CIMRM Supplement - Mithraeum at the Villa of Els Munts, Altafulla, near Tarragona, Spain.

Excavation diagram, and conjectural plan of the Mithraeum.

Plan of the villa. From article.

The Mithraeum. Photo: Codex/Archivo MNAT

Finds: fragment of tauroctony (MNAT EM-04-2604-2), and two uninscribed altars (MNAT EM-04-2262 and MNAT EM-04-2613-1).

Views of the Mithraeum, from the NW and SE.

Location of Els Munts from Tarragona.

In 2004 a Mithraeum was discovered in the ruins of a large Roman villa-complex on a small hill near the beach, in the town of Altafulla, about 10km along the coast from Tarragona. The villa may have been a summer residence of the provincial governor.1 It was built in the 1st c. AD on a regular orthogonal plan, but the Mithraeum is on a slightly different orientation, evidently for some special astronomical or other reason. The Mithraeum was built after the start of the 2nd century. The villa complex was partly destroyed by fire around 275 AD, but the site remained in use on a reduced scale until the 7th century.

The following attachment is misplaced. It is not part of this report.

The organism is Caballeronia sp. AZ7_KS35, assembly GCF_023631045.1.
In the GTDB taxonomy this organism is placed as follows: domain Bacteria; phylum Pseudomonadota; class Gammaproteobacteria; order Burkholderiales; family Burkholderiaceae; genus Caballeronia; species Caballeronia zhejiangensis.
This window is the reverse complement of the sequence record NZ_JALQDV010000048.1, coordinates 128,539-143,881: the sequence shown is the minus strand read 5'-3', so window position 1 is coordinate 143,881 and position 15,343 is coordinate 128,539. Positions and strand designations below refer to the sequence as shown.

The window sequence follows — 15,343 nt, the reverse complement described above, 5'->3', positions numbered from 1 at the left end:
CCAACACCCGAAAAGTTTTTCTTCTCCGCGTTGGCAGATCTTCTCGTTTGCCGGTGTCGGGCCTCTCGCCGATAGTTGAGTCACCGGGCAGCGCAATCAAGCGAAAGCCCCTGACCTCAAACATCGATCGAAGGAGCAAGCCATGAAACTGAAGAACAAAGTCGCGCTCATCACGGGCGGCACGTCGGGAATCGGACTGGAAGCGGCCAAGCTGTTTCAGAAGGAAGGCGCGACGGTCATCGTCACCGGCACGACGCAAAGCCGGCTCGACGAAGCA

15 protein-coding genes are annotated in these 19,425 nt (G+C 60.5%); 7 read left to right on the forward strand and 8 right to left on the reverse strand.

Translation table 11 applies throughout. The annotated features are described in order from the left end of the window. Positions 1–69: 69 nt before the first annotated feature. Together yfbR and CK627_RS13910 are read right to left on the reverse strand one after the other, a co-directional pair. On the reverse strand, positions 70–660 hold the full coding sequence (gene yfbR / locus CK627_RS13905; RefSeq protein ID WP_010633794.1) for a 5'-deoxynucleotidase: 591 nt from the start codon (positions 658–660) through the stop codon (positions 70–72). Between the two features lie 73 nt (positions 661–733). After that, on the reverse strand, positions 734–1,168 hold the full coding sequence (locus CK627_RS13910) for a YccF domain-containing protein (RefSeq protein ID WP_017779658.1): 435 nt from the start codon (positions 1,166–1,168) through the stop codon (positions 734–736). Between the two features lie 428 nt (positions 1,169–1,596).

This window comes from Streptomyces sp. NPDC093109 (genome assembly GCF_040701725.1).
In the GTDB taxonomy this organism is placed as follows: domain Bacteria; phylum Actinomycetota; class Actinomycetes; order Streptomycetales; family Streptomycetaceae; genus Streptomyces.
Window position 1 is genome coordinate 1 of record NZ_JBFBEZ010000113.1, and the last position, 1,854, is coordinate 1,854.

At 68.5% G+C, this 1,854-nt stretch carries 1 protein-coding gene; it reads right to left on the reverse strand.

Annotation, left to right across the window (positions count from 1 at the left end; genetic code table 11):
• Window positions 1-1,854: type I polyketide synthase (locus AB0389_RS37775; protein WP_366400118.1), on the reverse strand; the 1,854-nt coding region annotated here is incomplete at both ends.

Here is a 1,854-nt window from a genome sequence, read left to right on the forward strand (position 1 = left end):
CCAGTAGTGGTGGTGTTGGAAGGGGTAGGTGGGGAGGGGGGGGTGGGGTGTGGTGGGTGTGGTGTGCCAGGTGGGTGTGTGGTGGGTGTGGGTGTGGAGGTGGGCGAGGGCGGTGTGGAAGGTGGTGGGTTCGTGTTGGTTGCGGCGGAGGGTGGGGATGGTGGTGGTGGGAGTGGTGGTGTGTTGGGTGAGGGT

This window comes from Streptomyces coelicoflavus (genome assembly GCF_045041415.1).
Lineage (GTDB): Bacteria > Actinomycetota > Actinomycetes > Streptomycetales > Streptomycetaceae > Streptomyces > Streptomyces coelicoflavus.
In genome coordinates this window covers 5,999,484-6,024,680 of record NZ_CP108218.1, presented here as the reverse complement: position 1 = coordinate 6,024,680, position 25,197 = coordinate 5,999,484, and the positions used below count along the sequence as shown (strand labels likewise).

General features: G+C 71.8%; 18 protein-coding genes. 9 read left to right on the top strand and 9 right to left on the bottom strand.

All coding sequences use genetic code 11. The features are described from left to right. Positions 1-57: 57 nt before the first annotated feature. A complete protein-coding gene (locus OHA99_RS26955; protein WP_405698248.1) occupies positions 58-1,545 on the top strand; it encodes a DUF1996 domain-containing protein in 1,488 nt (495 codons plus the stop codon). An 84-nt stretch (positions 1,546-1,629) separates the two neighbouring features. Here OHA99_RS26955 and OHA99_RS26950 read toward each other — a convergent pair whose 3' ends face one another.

The Mithraeum is the largest currently known. The size of the main cella alone is L. 30 Br. 8.1 m. Among the finds are a triangular altar and two uninscribed altars. Fragments of sculpture were recovered in earlier campaigns.2

External references

  • Josep Anton Remolà Vallverdú, Museu Nacional Arqueològic de Tarragona - Jornadas Mithraicas.
  • Francesc Tarrats Bou, Josep Anton Remola Vallverdu &c, "La villa romana dels Munts (Altafulla, Tarragonès) i Tarraco", article.

1Ezquerra, l.c.
2Jaime Alvar Ezquerra, Romanising Oriental Gods: Myth, Salvation, and Ethics in the Cults of Cybele, Isis, and Mithras, Brill, 2008, p.358. Google books preview here.

comments powered by Disqus